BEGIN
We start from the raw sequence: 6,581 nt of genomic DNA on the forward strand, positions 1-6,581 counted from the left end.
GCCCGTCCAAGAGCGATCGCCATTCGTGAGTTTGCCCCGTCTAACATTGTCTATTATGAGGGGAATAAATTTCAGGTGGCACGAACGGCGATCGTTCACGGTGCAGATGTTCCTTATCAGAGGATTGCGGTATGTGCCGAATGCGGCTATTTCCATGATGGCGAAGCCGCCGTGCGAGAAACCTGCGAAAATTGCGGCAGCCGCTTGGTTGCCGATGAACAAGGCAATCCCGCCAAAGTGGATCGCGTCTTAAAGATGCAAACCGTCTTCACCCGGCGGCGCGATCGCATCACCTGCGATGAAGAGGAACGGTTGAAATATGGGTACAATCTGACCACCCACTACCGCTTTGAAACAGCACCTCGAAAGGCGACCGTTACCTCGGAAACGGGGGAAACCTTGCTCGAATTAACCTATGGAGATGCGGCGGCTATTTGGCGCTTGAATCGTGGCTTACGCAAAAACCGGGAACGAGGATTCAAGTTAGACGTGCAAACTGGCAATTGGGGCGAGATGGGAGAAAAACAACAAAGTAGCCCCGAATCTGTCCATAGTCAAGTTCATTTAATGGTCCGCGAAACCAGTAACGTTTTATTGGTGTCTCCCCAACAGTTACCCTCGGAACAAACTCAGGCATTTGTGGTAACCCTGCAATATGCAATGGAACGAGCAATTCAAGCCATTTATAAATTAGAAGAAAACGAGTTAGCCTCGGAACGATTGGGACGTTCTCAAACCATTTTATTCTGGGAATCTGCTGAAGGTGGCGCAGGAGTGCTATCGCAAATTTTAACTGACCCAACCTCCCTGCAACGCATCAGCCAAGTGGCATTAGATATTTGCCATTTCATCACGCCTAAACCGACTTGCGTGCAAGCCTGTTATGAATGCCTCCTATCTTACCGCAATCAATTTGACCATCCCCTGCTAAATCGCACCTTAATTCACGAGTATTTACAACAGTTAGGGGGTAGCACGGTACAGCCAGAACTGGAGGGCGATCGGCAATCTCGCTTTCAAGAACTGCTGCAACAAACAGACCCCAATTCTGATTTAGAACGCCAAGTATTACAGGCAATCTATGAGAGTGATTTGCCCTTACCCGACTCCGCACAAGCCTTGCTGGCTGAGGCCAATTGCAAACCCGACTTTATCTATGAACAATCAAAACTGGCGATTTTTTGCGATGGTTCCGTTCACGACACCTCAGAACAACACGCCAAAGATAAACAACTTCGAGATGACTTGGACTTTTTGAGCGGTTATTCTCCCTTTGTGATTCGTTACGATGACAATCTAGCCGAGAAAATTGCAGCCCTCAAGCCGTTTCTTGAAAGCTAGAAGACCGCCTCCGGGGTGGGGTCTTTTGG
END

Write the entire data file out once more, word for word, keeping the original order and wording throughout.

We start from the raw sequence: 6,581 nt of genomic DNA on the forward strand, positions 1-6,581 counted from the left end.
GCCCGTCCAAGAGCGATCGCCATTCGTGAGTTTGCCCCGTCTAACATTGTCTATTATGAGGGGAATAAATTTCAGGTGGCACGAACGGCGATCGTTCACGGTGCAGATGTTCCTTATCAGAGGATTGCGGTATGTGCCGAATGCGGCTATTTCCATGATGGCGAAGCCGCCGTGCGAGAAACCTGCGAAAATTGCGGCAGCCGCTTGGTTGCCGATGAACAAGGCAATCCCGCCAAAGTGGATCGCGTCTTAAAGATGCAAACCGTCTTCACCCGGCGGCGCGATCGCATCACCTGCGATGAAGAGGAACGGTTGAAATATGGGTACAATCTGACCACCCACTACCGCTTTGAAACAGCACCTCGAAAGGCGACCGTTACCTCGGAAACGGGGGAAACCTTGCTCGAATTAACCTATGGAGATGCGGCGGCTATTTGGCGCTTGAATCGTGGCTTACGCAAAAACCGGGAACGAGGATTCAAGTTAGACGTGCAAACTGGCAATTGGGGCGAGATGGGAGAAAAACAACAAAGTAGCCCCGAATCTGTCCATAGTCAAGTTCATTTAATGGTCCGCGAAACCAGTAACGTTTTATTGGTGTCTCCCCAACAGTTACCCTCGGAACAAACTCAGGCATTTGTGGTAACCCTGCAATATGCAATGGAACGAGCAATTCAAGCCATTTATAAATTAGAAGAAAACGAGTTAGCCTCGGAACGATTGGGACGTTCTCAAACCATTTTATTCTGGGAATCTGCTGAAGGTGGCGCAGGAGTGCTATCGCAAATTTTAACTGACCCAACCTCCCTGCAACGCATCAGCCAAGTGGCATTAGATATTTGCCATTTCATCACGCCTAAACCGACTTGCGTGCAAGCCTGTTATGAATGCCTCCTATCTTACCGCAATCAATTTGACCATCCCCTGCTAAATCGCACCTTAATTCACGAGTATTTACAACAGTTAGGGGGTAGCACGGTACAGCCAGAACTGGAGGGCGATCGGCAATCTCGCTTTCAAGAACTGCTGCAACAAACAGACCCCAATTCTGATTTAGAACGCCAAGTATTACAGGCAATCTATGAGAGTGATTTGCCCTTACCCGACTCCGCACAAGCCTTGCTGGCTGAGGCCAATTGCAAACCCGACTTTATCTATGAACAATCAAAACTGGCGATTTTTTGCGATGGTTCCGTTCACGACACCTCAGAACAACACGCCAAAGATAAACAACTTCGAGATGACTTGGACTTTTTGAGCGGTTATTCTCCCTTTGTGATTCGTTACGATGACAATCTAGCCGAGAAAATTGCAGCCCTCAAGCCGTTTCTTGAAAGCTAGAAGACCGCCTCCGGGGTGGGGTCTTTTGG